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For those of you who missed last night’s segment on MSNBC with Dan Abrams, here it is.
As Abrams said, the prosecutors have had a pass on their completely outrageous conduct for far too long, and now it’s time for the mainstream media to keep on top of them and expose the extremely seedy underside of a political hit job. The story is coming out.
I am hearing from three different news groups suggestions that each is close to breaking a significant further lead in this case. The new information, it was suggested, will show that prosecutors in the case used evidence that they knew, or had substantial reason to know, was simply false, and will link Karl Rove much more closely to Alabama Governor Bob Riley and to the plans to “get” Siegelman using a false corruption charge. The journalists in question are pushing for further corroboration before going with these stories, but I am still expecting more by the end of the year.
Another thing I keep hearing from the network folks who have researched the case: what’s up with these two Alabama newspapers? Their coverage is absolutely bizarre. As if they existed in some alternate reality. Exactly.
More from Scott Horton:
Conversation — August 5, 2016, 12:08 pm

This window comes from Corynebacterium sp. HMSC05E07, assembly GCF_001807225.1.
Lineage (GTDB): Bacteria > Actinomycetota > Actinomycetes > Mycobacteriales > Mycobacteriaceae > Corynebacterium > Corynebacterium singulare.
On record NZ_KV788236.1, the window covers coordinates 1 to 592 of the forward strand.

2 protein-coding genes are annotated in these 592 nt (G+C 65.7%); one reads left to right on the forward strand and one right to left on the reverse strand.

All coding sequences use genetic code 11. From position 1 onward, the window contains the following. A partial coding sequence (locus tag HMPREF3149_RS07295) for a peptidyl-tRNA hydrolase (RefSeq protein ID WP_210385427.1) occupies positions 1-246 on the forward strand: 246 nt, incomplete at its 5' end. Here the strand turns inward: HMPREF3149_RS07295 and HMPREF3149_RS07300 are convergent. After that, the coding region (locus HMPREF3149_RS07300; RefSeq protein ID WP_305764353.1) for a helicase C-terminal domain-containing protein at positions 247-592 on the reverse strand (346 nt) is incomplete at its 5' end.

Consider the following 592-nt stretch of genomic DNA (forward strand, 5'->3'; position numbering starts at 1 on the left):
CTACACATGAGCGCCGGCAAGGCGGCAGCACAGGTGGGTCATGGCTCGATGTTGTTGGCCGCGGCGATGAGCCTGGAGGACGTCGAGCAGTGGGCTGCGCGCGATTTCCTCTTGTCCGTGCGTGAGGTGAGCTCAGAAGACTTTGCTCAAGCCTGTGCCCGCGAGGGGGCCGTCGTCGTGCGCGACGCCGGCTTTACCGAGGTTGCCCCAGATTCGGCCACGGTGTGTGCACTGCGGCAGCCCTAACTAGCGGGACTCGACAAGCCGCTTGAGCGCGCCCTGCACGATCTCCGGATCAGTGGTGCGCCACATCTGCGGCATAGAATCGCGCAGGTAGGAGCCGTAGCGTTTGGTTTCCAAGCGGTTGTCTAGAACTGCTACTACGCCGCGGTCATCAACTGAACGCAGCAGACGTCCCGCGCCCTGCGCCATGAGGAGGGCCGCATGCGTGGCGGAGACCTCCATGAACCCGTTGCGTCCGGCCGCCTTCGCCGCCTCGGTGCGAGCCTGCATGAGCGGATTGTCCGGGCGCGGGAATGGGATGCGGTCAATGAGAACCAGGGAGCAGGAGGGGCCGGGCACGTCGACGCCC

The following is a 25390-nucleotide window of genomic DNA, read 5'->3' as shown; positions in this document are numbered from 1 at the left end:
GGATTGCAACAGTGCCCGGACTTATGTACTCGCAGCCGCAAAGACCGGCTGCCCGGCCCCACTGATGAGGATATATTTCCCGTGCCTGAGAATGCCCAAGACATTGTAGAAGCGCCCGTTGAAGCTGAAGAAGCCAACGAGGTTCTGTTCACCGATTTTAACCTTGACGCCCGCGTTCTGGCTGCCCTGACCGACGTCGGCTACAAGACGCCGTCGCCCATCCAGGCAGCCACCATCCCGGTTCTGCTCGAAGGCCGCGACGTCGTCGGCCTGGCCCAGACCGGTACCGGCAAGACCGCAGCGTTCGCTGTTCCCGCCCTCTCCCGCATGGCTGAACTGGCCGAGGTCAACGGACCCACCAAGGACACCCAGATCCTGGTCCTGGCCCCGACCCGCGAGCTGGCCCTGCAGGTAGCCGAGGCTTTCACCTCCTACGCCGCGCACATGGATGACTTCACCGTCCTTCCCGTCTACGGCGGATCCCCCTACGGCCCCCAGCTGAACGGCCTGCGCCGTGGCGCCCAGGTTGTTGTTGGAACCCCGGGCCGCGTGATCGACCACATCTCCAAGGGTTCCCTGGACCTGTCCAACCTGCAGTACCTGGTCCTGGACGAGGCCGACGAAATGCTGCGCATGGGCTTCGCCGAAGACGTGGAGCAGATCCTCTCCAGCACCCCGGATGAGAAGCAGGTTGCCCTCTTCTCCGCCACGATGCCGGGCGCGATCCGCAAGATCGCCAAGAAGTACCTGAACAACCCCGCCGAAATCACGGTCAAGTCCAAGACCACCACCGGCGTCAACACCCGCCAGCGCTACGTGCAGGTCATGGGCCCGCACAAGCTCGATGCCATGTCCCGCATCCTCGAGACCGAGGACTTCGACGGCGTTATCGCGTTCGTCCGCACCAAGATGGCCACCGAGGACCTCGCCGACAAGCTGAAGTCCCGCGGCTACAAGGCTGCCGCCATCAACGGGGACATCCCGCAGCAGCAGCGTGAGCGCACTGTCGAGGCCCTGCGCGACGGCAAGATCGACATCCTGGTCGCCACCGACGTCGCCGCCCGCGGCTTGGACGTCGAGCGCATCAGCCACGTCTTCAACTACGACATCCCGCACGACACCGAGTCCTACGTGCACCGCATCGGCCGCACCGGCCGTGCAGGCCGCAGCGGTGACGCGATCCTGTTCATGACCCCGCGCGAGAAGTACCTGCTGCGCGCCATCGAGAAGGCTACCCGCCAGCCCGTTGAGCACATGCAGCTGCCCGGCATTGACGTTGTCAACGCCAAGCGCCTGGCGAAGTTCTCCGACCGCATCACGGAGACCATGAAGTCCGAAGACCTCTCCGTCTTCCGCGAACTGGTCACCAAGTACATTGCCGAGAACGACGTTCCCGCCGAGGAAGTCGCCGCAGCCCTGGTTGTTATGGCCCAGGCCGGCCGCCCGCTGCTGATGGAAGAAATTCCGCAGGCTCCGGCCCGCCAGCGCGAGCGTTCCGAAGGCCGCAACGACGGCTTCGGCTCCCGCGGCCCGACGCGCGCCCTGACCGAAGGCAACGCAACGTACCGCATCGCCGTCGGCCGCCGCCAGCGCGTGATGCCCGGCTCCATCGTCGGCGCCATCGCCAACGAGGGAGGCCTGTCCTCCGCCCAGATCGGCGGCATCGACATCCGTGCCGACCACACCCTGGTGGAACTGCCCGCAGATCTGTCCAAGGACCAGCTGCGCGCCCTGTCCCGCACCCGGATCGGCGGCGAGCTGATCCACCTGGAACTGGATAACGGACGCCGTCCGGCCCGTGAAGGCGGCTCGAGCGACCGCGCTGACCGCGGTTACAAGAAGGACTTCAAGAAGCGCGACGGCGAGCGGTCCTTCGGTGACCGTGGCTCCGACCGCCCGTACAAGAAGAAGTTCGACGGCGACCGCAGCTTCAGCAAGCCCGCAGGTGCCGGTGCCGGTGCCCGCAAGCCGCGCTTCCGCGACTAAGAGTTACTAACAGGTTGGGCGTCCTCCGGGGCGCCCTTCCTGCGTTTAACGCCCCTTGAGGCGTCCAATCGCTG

Sidney Blumenthal on the origins of the Republican Party, the fallout from Clinton’s emails, and his new biography of Abraham Lincoln
Conversation — March 30, 2016, 3:44 pm
Joseph Hickman discusses his new book, The Burn Pits, which tells the story of thousands of U.S. soldiers who, after returning from Iraq and Afghanistan, have developed rare cancers and respiratory diseases.
Estimated number of people who watched a live Webcast of a hair transplant last fall:
A rancher in Texas was developing a system that will permit hunters to kill animals by remote control via a website.
A man in Japan was arrested for stealing a prospective employer’s wallet during a job interview, and a court in Germany ruled that it is safe for a woman with breast implants to be a police officer.
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"It is an interesting and somewhat macabre parlor game to play at a large gathering of one’s acquaintances: to speculate who in a showdown would go Nazi. By now, I think I know. I have gone through the experience many times—in Germany, in Austria, and in France. I have come to know the types: the born Nazis, the Nazis whom democracy itself has created, the certain-to-be fellow-travelers. And I also know those who never, under any conceivable circumstances, would become Nazis."